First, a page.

by Kim Smith
Three years ago, I spent a year as an artist-in-residence in a Montessori classroom of three- to six-year-olds. I was really surprised the first time I walked into the space, expecting a chaotic, messy room, run amok with screaming kids—much as I remember my own preschool experience. Instead, it was a quiet and peaceful place. The children were deeply engaged in their lessons—either sitting at small tables or on rugs—and the teacher spent more time observing than speaking. Their classroom was thoughtfully ordered with shelves of simple and beautiful learning materials that I found absolutely stunning. These materials were like little minimalist sculptures—reduced forms, devoid of extraneous color or pizazz.
During my time at the preschool, I made art alongside the children and I set up environments for them to make art. The latter is actually a very challenging idea—one which I spent six years in art school trying to figure out. How do you create the limits necessary in order to yield the greatest freedom of expression? In some of my first attempts at this, I would naively bring in paints of every color of the rainbow along with all the brushes I could find. I suppose I thought that was helpful for the kids, providing numerous options for unlimited exploration. But the result was a pile of muddy paint, most of which was all over the table, floor, and their clothes; all the colors smeared into horrible brown blobs as I frantically tried to reign in the chaos I had created.
The head of school, a wise woman with few words rarely above a whisper, said to me, “Paint with only water first.”
And for me, this was at the core of a key lesson about the Montessori Method: scaffold by isolating the most basic steps that comprise a more complex skill.
In art school, I had this painting teacher who would make us paint horizontal lines with sumi ink for three hours at a time. Just lines, only in black ink, over and over, until the room was covered in sheets of striped paper. What was the value of this? Paintings of black lines, while beautiful in their own right, were not the ultimate goal. We did this for both the process of creating it, and for the future work that it would yield.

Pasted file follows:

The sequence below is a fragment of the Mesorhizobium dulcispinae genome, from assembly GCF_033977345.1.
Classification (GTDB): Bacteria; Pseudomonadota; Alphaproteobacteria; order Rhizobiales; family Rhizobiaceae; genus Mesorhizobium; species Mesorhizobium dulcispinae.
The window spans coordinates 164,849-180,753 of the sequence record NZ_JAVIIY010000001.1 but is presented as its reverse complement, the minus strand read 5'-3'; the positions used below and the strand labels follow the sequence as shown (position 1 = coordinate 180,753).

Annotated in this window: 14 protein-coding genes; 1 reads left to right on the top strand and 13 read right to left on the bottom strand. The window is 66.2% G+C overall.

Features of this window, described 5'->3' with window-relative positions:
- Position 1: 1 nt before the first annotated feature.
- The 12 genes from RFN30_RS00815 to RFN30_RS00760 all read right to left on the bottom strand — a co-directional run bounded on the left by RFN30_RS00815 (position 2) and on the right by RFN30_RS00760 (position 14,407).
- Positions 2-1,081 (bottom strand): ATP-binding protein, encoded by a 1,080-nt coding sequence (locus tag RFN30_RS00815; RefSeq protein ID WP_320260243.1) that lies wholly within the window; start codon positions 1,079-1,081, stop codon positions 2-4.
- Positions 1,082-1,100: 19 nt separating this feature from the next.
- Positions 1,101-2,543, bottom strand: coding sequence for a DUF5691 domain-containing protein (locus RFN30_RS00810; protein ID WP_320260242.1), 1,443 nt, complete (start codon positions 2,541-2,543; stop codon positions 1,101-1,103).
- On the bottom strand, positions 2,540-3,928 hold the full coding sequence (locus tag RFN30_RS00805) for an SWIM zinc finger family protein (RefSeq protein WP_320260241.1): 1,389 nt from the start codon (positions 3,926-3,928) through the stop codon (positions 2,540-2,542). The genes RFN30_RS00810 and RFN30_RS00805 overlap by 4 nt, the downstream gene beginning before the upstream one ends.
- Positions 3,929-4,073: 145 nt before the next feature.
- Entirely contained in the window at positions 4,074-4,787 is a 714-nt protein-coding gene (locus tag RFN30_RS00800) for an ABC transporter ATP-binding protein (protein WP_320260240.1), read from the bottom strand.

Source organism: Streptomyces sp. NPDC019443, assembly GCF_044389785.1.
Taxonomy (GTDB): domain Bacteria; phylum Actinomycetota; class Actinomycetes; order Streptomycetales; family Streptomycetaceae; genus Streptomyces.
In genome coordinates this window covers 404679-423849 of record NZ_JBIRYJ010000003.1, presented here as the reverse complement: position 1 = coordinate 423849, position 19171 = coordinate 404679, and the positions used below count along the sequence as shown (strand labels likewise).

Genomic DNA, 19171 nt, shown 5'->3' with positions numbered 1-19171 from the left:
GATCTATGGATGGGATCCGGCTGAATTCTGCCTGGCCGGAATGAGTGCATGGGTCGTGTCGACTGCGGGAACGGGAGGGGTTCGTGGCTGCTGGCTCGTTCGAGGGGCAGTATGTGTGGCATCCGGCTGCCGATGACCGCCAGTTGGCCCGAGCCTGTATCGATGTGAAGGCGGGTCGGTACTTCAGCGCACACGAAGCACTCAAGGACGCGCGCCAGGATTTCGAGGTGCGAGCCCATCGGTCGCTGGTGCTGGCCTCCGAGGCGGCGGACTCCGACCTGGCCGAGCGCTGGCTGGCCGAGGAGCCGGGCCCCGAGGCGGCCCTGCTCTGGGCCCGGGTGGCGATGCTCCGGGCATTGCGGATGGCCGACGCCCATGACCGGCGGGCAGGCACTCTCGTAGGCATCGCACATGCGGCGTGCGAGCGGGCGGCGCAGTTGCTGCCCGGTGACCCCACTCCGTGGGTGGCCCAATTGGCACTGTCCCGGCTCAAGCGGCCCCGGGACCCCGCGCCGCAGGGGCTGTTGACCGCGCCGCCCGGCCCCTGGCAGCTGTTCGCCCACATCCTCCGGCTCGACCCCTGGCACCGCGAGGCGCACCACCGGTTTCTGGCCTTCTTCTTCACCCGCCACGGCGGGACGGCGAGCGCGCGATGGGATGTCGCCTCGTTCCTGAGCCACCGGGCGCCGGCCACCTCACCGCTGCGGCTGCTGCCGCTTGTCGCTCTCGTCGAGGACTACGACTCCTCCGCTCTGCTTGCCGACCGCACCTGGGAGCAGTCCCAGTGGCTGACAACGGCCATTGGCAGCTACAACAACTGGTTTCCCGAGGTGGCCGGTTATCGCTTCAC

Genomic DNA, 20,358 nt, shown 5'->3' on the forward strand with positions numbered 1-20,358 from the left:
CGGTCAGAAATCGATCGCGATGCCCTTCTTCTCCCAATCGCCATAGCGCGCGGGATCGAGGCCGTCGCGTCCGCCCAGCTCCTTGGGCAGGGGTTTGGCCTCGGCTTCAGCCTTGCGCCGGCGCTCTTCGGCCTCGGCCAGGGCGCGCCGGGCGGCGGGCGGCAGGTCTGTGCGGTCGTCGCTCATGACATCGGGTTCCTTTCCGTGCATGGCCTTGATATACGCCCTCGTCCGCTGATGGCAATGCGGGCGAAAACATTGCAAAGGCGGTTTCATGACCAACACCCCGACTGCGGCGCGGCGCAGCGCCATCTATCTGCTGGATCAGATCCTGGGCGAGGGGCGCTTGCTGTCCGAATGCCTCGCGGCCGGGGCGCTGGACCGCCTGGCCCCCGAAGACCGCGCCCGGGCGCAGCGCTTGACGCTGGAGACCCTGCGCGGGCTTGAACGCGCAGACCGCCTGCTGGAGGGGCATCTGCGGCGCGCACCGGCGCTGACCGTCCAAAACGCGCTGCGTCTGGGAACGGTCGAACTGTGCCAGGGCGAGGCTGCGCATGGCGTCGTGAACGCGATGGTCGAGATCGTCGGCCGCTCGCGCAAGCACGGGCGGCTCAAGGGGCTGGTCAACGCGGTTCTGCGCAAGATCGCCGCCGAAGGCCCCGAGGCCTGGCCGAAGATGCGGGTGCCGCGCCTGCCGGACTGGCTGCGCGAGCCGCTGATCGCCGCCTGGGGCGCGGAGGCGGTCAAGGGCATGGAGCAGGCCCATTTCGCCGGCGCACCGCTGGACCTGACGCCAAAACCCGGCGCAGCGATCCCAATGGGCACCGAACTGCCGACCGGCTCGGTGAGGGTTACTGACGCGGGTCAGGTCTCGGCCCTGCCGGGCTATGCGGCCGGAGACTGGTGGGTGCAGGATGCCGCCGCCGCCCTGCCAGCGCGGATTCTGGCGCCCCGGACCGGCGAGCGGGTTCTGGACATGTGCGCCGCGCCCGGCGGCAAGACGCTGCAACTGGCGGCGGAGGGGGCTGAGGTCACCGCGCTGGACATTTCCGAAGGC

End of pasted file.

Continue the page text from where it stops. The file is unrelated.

I think of this exercise in a couple different ways. First, we were learning how to control a painted line, which is a difficult thing to do, requires a lot of experience, and is relevant no matter what kind of painter you are. But the other part of this, the part that reminds me of Montessori, is the act of creating a thoughtful and meditative experience that allows one to concentrate and engage completely in a single activity. I think the space of mental clarity that this activity creates and the focus that it builds is relevant, no matter what you love to do.
It’s challenging amidst the process to see the value of this kind of work—work that is not about creating the masterpiece, but rather creating the person capable of making the masterpiece.
But children don’t really think about all this; they just dive right in.
So, in the Montessori classroom, I had the children start by painting lines of water onto flat stones. After we painted with water on rocks for a week or so, the teacher suggested I give the children one color of paint. So, the following week, I gave each of them a tiny dab of white paint, one brush, and a sheet of dark blue paper.
Their paintings were beautiful. The constraints allowed for pure, sincere expression. This allowed them to do what children do best—create without inhibition. Remember, it wasn’t their first time using a paintbrush. They had pushed their limits with the water and stones, learned the delicate control of moving a brush, and then experienced the freedom of using the paint.